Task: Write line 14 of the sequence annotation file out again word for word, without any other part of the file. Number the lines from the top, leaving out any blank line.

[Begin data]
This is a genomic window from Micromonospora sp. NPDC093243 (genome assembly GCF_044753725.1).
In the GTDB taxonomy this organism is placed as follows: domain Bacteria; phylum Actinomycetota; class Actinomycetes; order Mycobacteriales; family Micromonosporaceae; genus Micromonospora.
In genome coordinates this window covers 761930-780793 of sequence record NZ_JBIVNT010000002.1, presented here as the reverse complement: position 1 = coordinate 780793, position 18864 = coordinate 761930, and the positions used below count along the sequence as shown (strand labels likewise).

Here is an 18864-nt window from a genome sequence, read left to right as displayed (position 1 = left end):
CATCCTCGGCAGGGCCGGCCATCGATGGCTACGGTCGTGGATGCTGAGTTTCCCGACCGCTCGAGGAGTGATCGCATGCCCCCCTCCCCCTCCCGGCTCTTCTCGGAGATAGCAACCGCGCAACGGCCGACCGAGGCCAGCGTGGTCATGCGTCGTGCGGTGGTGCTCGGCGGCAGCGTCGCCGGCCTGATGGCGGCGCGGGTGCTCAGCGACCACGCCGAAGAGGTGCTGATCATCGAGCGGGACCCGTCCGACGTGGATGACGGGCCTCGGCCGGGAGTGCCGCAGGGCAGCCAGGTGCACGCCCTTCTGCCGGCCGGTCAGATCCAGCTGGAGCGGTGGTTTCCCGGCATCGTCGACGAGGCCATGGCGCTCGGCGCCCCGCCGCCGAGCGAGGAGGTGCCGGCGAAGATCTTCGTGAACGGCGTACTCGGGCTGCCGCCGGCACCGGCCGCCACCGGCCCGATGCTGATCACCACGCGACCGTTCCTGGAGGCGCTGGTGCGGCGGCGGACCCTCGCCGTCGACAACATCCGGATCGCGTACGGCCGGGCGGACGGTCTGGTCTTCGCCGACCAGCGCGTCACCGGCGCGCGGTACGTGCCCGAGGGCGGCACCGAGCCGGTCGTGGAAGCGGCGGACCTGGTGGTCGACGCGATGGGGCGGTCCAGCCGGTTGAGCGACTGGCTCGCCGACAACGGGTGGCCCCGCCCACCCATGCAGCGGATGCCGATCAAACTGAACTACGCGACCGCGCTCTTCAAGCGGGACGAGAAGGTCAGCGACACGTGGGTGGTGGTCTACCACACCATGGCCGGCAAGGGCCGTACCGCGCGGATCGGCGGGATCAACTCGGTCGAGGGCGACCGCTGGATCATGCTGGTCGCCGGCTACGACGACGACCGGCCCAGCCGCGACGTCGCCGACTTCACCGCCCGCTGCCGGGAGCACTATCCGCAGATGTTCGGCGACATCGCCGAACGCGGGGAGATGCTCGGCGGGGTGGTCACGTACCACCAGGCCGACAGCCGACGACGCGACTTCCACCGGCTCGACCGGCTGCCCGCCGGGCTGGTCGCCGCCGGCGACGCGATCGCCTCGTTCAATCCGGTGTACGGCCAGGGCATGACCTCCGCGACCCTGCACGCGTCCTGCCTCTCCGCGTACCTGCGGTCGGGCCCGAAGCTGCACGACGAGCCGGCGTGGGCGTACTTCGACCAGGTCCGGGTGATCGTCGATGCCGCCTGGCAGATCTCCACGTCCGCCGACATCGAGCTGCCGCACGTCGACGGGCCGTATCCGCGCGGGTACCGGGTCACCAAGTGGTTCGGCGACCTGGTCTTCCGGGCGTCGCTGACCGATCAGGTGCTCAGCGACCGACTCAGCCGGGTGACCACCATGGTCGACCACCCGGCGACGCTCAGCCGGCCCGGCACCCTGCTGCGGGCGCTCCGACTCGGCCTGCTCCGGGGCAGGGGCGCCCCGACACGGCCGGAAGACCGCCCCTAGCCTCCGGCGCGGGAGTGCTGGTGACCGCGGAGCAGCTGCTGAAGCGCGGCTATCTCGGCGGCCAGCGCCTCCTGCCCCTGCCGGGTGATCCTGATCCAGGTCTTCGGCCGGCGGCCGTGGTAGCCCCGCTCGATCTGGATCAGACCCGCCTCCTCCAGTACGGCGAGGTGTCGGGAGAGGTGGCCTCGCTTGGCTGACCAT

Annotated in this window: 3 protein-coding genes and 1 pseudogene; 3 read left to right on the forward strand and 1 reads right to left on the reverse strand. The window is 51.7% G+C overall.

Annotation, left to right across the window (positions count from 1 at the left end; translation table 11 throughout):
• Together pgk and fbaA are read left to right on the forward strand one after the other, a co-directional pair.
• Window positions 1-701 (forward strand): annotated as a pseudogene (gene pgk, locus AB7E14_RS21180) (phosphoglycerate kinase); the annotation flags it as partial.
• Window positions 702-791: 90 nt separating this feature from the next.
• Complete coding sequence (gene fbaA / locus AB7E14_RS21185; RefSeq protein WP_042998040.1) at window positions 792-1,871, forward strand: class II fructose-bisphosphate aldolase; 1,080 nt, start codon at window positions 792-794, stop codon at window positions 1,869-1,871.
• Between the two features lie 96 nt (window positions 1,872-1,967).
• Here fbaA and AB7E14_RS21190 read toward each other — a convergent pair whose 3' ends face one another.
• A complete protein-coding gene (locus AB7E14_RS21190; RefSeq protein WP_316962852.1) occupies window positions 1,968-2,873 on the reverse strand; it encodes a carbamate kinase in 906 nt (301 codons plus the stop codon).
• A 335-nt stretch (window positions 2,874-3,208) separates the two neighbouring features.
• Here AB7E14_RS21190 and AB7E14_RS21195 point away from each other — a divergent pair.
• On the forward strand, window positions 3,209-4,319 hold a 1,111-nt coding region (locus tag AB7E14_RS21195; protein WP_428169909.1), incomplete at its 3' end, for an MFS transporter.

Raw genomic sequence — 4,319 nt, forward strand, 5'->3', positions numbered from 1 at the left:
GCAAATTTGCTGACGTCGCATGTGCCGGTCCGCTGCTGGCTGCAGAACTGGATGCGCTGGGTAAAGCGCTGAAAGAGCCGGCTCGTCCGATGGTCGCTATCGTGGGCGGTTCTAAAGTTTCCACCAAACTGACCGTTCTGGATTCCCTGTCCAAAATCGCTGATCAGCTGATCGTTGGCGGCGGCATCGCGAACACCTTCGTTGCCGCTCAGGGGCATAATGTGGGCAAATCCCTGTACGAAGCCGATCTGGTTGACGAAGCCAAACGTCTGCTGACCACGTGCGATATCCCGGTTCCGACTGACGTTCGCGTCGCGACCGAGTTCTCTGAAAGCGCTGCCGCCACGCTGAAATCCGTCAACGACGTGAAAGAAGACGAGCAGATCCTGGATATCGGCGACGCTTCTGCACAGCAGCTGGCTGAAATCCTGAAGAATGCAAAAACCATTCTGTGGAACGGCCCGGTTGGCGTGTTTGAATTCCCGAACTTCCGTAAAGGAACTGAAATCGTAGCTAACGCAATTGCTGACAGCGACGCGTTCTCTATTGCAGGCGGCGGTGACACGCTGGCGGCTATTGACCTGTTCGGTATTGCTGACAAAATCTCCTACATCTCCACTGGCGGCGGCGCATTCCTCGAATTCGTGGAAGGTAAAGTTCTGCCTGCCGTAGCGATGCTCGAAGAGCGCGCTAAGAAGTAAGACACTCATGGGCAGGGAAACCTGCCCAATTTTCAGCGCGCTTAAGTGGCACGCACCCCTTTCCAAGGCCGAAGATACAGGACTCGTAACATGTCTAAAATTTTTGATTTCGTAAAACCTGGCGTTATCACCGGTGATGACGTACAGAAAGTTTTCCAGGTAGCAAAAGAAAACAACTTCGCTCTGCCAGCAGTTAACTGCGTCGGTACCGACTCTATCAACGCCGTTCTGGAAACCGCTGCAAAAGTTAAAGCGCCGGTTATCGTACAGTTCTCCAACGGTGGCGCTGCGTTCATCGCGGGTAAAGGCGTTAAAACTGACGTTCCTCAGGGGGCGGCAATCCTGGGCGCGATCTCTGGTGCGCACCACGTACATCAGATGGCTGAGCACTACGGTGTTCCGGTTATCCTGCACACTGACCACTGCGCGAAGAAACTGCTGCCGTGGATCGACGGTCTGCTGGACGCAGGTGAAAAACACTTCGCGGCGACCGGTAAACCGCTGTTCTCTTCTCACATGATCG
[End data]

• A complete protein-coding gene (locus AB7E14_RS21190; RefSeq protein WP_316962852.1) occupies window positions 1,968-2,873 on the reverse strand; it encodes a carbamate kinase in 906 nt (301 codons plus the stop codon).